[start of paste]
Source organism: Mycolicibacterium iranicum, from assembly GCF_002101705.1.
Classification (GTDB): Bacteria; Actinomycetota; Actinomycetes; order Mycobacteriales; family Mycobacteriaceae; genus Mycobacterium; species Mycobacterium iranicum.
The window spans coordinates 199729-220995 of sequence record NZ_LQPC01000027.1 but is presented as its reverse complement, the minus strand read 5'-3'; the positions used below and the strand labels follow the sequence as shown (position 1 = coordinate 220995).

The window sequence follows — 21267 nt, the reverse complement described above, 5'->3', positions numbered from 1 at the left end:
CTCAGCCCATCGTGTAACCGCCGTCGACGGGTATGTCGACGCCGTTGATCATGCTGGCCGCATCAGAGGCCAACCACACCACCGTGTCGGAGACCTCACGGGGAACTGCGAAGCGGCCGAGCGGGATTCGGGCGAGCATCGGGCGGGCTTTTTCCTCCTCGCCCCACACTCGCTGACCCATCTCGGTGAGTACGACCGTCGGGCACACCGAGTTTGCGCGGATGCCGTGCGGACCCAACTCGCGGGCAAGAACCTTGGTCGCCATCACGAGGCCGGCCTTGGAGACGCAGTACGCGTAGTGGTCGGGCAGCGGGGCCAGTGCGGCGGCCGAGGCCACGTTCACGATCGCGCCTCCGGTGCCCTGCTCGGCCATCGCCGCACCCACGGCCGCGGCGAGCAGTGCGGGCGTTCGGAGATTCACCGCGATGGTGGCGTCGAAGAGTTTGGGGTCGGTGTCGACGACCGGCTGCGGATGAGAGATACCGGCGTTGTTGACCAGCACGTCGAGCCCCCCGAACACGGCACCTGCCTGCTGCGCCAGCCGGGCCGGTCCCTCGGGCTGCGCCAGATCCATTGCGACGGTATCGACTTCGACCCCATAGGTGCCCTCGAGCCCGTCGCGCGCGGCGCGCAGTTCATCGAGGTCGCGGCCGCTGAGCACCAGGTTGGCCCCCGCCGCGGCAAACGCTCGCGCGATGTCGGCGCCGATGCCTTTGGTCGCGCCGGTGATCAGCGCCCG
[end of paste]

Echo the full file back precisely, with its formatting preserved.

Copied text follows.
Source organism: Mycolicibacterium iranicum, from assembly GCF_002101705.1.
Classification (GTDB): Bacteria; Actinomycetota; Actinomycetes; order Mycobacteriales; family Mycobacteriaceae; genus Mycobacterium; species Mycobacterium iranicum.
The window spans coordinates 199729-220995 of sequence record NZ_LQPC01000027.1 but is presented as its reverse complement, the minus strand read 5'-3'; the positions used below and the strand labels follow the sequence as shown (position 1 = coordinate 220995).

The window sequence follows — 21267 nt, the reverse complement described above, 5'->3', positions numbered from 1 at the left end:
CTCAGCCCATCGTGTAACCGCCGTCGACGGGTATGTCGACGCCGTTGATCATGCTGGCCGCATCAGAGGCCAACCACACCACCGTGTCGGAGACCTCACGGGGAACTGCGAAGCGGCCGAGCGGGATTCGGGCGAGCATCGGGCGGGCTTTTTCCTCCTCGCCCCACACTCGCTGACCCATCTCGGTGAGTACGACCGTCGGGCACACCGAGTTTGCGCGGATGCCGTGCGGACCCAACTCGCGGGCAAGAACCTTGGTCGCCATCACGAGGCCGGCCTTGGAGACGCAGTACGCGTAGTGGTCGGGCAGCGGGGCCAGTGCGGCGGCCGAGGCCACGTTCACGATCGCGCCTCCGGTGCCCTGCTCGGCCATCGCCGCACCCACGGCCGCGGCGAGCAGTGCGGGCGTTCGGAGATTCACCGCGATGGTGGCGTCGAAGAGTTTGGGGTCGGTGTCGACGACCGGCTGCGGATGAGAGATACCGGCGTTGTTGACCAGCACGTCGAGCCCCCCGAACACGGCACCTGCCTGCTGCGCCAGCCGGGCCGGTCCCTCGGGCTGCGCCAGATCCATTGCGACGGTATCGACTTCGACCCCATAGGTGCCCTCGAGCCCGTCGCGCGCGGCGCGCAGTTCATCGAGGTCGCGGCCGCTGAGCACCAGGTTGGCCCCCGCCGCGGCAAACGCTCGCGCGATGTCGGCGCCGATGCCTTTGGTCGCGCCGGTGATCAGCGCCCG